Is it a handicap to grow up with such rose colored glasses? Does it lend itself to resting on one’s laurels and to missing the warning signs? Are we too tired and distracted to pick up the mantle? Is it no longer our problem? Has life just gotten in the way of our ideals? Is it all just too big, too daunting, too exhausting, too depressing, too deja vu all over again? I know my dabbling in protests, petitions and politics is not enough. But how does one muster the urge to fight after witnessing the erosion of progress? Isn’t that the very definition of insanity? Or is it in fact the very definition of the human experience? Do we keep trying regardless of the odds, regardless of the outcome, because to not try and right the wrongs is simply intolerable. Do we stop finding solace in raging with like minded people, and instead rage for change? When this whole world keeps getting you down it’s time to roll up your sleeves, slap on those protest pins and take to the streets, community organizations, polls, and elected office. It is not enough to tweet, Like, or blog. If it were, everything would be better by now. Today’s children are growing up with their own version of domestic assassinations, that on a personal level are far more terrifying than what my peers and I experienced. Is it not our responsibility to show them the other side of the coin? We have been there before; small people witnessing atrocities, we know the way out. We have been shown how to muster our outrage and hurt and create something liberating and good. We know that out of loss and pain can be growth and freedom. There’s no quick fix, but I suspect that if we can focus less on generalizations and surreal presidential campaigns, and more on specific issues, we will get somewhere. If we can focus on one or two issues and give them the kind of attention and passion they deserve, we might just start to move things. The thing about a movement is that once it starts it can really get going. But it’s got to start, it’s simple physics. So the next time a like minded friend engages me in conversation about the woes of the world, my response will be; “let’s do something about it.”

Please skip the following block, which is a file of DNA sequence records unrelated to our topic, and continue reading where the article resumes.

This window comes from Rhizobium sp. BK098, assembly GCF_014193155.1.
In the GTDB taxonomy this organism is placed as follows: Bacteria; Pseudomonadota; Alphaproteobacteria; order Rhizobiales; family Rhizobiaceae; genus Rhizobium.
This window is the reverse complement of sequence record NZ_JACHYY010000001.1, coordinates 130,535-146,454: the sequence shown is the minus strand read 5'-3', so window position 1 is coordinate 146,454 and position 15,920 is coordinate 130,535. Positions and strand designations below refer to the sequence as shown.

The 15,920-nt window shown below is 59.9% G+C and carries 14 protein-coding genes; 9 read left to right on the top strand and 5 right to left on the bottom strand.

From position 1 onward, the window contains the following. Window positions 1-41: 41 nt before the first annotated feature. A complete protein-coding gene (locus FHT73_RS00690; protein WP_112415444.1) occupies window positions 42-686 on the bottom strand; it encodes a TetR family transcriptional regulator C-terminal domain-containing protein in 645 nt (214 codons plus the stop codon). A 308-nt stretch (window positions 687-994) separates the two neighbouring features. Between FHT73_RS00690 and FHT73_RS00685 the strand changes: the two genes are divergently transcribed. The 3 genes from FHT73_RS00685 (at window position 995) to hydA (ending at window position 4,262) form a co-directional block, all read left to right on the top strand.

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Posted by on June 15, 2016 in Cultural Critique

 

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First They Came For The Poor Women

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Wisconsin is imprisoning pregnant women who admit to using drugs. This is being done under the guise of “protecting the fetus.” Before we discuss how stressful and unwholesome prison life is for a fetus(!) let us be crystal clear; we’re only talking about women who admit to using drugs of which the court does not approve. We are not talking about psychotropic medication or even prescription pain medication. What is really at issue is that illegal drugs are being used. It is not clear that there is any medical data that even posits let alone confirms that illegal drugs are more damaging to a fetus than prescription drugs. But what is clear is that vulnerable and/or poor women are an easy target.